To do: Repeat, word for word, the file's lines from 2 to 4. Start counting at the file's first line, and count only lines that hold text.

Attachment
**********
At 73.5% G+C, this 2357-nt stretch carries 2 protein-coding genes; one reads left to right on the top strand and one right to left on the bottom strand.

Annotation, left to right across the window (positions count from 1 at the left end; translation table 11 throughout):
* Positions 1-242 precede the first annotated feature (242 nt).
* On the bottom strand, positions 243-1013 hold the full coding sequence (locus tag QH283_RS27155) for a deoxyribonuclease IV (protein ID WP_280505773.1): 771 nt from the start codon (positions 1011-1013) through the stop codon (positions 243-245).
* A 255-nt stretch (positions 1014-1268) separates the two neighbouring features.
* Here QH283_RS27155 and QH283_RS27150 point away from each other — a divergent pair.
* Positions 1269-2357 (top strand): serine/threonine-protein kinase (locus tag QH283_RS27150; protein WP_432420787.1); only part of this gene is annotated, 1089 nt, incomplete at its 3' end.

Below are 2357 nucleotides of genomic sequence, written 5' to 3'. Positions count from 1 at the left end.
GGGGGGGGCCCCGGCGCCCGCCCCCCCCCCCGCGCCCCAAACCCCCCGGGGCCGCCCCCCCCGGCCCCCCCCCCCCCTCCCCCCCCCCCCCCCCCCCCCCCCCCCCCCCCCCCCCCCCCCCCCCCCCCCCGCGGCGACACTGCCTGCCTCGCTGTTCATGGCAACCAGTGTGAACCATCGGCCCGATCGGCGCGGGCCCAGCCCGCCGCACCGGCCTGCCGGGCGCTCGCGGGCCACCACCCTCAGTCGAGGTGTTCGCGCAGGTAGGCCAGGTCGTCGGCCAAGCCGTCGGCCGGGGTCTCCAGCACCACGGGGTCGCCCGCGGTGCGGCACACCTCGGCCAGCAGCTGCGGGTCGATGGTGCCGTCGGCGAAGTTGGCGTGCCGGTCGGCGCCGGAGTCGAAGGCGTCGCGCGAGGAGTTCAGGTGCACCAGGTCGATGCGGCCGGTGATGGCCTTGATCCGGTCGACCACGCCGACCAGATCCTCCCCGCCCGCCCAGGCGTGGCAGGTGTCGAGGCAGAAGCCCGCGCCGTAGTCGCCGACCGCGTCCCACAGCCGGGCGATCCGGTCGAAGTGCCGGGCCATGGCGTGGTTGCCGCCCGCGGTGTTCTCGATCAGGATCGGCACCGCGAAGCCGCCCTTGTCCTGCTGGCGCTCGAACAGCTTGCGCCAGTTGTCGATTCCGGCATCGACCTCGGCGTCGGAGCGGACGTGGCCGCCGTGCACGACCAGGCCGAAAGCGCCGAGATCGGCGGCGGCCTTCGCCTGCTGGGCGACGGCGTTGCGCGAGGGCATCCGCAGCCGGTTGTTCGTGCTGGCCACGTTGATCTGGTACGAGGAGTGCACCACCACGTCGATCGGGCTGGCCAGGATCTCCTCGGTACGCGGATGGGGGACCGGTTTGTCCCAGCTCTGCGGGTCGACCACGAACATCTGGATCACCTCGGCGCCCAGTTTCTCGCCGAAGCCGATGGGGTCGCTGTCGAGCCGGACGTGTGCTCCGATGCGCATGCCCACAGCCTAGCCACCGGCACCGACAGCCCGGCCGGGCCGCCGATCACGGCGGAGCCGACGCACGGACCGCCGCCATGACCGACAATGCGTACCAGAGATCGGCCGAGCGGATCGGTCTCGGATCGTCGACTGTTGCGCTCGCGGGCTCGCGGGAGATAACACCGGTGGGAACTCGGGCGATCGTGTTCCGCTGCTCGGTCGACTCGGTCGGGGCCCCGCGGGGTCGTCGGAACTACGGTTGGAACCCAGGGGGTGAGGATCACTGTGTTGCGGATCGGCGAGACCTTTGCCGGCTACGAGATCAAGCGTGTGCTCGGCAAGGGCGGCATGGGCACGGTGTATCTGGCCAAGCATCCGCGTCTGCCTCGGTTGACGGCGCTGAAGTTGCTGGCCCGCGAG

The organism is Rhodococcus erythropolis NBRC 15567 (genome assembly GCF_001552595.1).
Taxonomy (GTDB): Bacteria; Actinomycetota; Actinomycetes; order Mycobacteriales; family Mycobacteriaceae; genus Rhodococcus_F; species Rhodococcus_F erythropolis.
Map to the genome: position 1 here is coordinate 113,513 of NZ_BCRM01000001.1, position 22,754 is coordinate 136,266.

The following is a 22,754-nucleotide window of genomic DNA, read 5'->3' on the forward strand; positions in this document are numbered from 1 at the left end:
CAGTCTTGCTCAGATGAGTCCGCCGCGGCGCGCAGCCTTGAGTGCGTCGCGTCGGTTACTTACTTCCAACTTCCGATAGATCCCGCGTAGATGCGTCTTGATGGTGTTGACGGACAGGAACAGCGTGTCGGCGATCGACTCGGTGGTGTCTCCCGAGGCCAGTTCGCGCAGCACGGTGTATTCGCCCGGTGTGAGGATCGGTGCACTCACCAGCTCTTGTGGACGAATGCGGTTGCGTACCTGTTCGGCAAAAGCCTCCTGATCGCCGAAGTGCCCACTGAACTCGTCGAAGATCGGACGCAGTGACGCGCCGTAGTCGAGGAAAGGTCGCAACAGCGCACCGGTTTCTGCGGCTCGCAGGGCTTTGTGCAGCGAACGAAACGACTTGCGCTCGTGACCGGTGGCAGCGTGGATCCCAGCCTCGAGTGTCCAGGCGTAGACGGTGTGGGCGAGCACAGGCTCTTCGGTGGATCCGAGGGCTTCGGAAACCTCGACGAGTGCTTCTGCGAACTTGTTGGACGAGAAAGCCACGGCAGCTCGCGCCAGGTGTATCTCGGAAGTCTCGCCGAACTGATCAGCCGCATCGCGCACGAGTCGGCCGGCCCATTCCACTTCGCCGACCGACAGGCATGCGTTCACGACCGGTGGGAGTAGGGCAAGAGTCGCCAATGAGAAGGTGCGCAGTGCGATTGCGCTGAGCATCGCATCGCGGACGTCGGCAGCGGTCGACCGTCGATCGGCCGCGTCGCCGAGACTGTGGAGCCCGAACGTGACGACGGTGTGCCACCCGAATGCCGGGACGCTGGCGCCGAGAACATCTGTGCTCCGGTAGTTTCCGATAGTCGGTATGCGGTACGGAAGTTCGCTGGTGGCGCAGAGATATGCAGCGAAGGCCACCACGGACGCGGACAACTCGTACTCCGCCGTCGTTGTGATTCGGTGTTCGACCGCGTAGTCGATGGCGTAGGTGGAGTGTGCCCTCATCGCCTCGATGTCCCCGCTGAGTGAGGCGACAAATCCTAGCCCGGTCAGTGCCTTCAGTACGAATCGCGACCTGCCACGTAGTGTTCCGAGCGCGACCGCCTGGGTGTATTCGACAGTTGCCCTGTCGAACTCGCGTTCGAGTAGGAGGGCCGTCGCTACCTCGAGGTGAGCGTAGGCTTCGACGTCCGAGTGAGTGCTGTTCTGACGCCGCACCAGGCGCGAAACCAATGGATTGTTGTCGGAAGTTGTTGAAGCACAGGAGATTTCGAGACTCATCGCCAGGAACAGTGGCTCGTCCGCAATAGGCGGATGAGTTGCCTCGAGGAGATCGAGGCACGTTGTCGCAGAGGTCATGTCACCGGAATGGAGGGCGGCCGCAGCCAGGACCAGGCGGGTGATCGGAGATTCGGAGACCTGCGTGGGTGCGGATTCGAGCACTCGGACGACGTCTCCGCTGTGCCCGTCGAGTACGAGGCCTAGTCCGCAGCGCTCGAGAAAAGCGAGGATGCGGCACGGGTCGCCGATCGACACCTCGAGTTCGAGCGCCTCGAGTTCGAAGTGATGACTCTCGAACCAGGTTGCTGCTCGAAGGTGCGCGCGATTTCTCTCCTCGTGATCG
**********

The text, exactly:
Annotation, left to right across the window (positions count from 1 at the left end; translation table 11 throughout):
* Positions 1-242 precede the first annotated feature (242 nt).
* On the bottom strand, positions 243-1013 hold the full coding sequence (locus tag QH283_RS27155) for a deoxyribonuclease IV (protein ID WP_280505773.1): 771 nt from the start codon (positions 1011-1013) through the stop codon (positions 243-245).